WF_Brexit

Insurance & Reinsurance (23 Dec 2020)

Although the United Kingdom left the EU as of 31 January 2020, it will continue to benefit from the EU passporting permissions until 31 December 2020. The most significant issue for (re)insurers and intermediaries is that following the end of the transition period, they will lose the benefit of the current passporting rights (see below). The UK has until 31 December to negotiate its future relationship with the EU. The time is ticking therefore, for a deal to be reached.

Brexit continues to represent an unprecedented challenge for UK (re)insurers and intermediaries carrying on EEA cross-border business and also for European (re)insurers and intermediaries passporting into the UK. The continued delay poses many questions and raises several issues which undertakings have been struggling to address. Many UK insurers and intermediaries have responded by establishing authorised undertakings within the EEA so that they can continue to support their EEA business. However, many also continue to rely on their UK operations for technical and other support and it remains to be seen how this will work in practice, particularly if the UK- EU future trade negotiations do not conclude positively for the financial services sector.

In our experience (re)insurers are, as a general rule, well prepared for the possibility of a hard Brexit. Most were well organised and submitted their applications to seek authorisation under the European Union (Insurance and Reinsurance) Regulations 2015 (the SII Regs) relatively early after the Brexit vote was passed. Consequently, they seem to be reasonably well positioned to cope with a hard Brexit should it arise.

In our experience insurance intermediaries followed the insurance carriers and many have either secured their authorisations already or are on track to secure them by the end of 2020.  In our view, if a (re)insurer or intermediary has not submitted an application to the Central Bank of Ireland, it is now too late to secure authorisation by 31 December 2020. Some of our clients are therefore in discussions with other carriers on "fronting" arrangements in the case of (re)insurers and in the case of intermediaries to agree a referral arrangement with local authorised intermediaries.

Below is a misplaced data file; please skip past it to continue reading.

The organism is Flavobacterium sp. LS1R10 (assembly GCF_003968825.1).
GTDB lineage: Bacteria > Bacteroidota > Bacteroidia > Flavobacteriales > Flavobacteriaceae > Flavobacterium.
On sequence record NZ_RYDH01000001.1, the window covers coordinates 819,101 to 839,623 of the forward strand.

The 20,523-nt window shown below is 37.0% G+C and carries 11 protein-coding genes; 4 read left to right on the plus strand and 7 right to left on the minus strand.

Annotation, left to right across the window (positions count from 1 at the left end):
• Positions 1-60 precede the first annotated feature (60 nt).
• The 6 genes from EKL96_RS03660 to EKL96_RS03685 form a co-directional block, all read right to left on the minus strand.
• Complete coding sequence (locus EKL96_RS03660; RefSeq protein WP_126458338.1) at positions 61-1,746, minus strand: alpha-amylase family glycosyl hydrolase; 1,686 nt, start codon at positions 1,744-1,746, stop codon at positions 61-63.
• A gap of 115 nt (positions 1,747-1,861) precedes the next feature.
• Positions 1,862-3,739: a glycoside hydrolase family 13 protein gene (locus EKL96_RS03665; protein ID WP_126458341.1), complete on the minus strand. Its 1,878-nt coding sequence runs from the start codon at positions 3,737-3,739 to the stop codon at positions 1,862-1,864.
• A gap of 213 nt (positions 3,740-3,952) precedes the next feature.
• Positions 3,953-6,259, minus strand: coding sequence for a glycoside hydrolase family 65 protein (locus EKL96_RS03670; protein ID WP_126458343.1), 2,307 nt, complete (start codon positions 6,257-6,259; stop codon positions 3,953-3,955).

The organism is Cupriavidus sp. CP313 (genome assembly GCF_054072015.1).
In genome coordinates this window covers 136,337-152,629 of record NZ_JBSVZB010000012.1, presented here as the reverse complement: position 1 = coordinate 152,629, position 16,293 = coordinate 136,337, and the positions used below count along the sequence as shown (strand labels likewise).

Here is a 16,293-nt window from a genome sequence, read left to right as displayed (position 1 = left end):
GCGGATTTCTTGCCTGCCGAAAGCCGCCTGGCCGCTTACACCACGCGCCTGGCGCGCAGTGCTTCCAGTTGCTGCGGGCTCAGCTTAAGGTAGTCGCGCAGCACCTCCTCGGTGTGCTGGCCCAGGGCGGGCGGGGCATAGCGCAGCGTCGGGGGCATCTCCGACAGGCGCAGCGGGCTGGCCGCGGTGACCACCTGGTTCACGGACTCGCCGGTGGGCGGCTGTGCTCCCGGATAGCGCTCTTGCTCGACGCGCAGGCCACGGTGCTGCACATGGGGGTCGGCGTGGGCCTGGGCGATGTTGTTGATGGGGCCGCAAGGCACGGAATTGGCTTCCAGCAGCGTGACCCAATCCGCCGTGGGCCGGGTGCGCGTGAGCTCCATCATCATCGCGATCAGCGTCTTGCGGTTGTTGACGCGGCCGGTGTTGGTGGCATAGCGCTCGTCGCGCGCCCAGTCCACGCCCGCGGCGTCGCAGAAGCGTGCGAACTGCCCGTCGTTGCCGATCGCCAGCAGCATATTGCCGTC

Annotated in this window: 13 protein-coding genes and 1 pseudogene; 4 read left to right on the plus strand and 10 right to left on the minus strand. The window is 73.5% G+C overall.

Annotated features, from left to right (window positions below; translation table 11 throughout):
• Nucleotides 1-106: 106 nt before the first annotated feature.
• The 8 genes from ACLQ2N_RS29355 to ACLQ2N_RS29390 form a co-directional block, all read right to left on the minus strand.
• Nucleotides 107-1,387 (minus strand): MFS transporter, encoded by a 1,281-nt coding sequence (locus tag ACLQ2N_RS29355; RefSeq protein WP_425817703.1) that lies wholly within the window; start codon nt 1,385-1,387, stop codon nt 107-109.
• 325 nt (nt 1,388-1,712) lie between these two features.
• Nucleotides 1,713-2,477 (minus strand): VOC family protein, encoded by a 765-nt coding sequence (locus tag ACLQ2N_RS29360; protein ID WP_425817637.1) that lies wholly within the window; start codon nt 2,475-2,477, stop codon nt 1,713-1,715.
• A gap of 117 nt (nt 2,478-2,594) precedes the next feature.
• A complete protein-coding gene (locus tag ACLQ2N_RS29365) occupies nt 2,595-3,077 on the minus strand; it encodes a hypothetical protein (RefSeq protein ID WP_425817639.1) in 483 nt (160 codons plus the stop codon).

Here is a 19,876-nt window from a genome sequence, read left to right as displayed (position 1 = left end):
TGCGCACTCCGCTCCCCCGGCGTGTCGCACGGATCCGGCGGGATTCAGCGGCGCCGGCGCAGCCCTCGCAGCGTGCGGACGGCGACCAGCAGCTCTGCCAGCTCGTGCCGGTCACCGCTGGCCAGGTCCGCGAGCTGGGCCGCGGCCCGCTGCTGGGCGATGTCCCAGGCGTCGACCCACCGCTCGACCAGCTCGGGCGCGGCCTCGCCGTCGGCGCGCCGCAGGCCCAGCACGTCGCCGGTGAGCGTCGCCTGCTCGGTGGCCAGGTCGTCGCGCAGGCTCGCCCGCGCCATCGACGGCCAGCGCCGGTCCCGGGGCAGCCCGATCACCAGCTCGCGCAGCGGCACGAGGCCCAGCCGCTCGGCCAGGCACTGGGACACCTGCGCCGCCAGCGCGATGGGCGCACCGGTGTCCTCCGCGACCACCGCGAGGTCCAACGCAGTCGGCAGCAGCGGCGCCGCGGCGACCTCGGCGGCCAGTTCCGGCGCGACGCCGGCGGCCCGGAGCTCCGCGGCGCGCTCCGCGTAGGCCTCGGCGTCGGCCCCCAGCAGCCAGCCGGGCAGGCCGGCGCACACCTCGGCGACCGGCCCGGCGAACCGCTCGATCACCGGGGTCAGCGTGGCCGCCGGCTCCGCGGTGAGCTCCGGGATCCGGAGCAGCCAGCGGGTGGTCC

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  1. Brexit Omnibus Act: Part 8 of the Withdrawal of the United Kingdom from the European Union (Consequential Provisions) Act 2019 (the Brexit Act) applies to (re)insurance undertakings and intermediaries. Specifically, Part 8 amends the SII Regs and the European Union (Insurance Distribution) Regulations 2018 (the IDD Regs). The Brexit Act was enacted on 17 March 2019 (though Part 8 is yet to come into force) and covers a broad array of issues pertinent to the withdrawal of the UK from the EU.

    The Brexit Act amends the SII Regs to provide for a three year 'run-off' period for UK (and Gibraltar based) insurers. Though these entities will not be allowed to write new business during this 'run-off' period, the new provision will allow them to continue to service existing contracts.

    UK insurers who still wish to write new business in Ireland after the expiry of the transition period will be required to apply to the Central Bank of Ireland for a branch authorisation. This is in accordance with Part 12 of the 2015 Regulations which governs branch authorisations for third country undertakings.

    The above will also have implications for intermediaries. Regulation 9(9) of the European Union (Insurance Distribution) Regulations 2018 provides that intermediaries and (re)insurers must only use the (re)insurance distribution services of EEA-registered (re)insurance intermediaries or ancillary insurance intermediaries.

    UK registered insurance intermediaries will no longer be allowed to provide services in Ireland on the basis of their current registration. Noting that the Insurance Distribution Regulations do not accommodate third-country branches of intermediaries, such intermediaries, who were operating under a freedom of services basis, will have to apply to the Central Bank for registration as an insurance intermediary.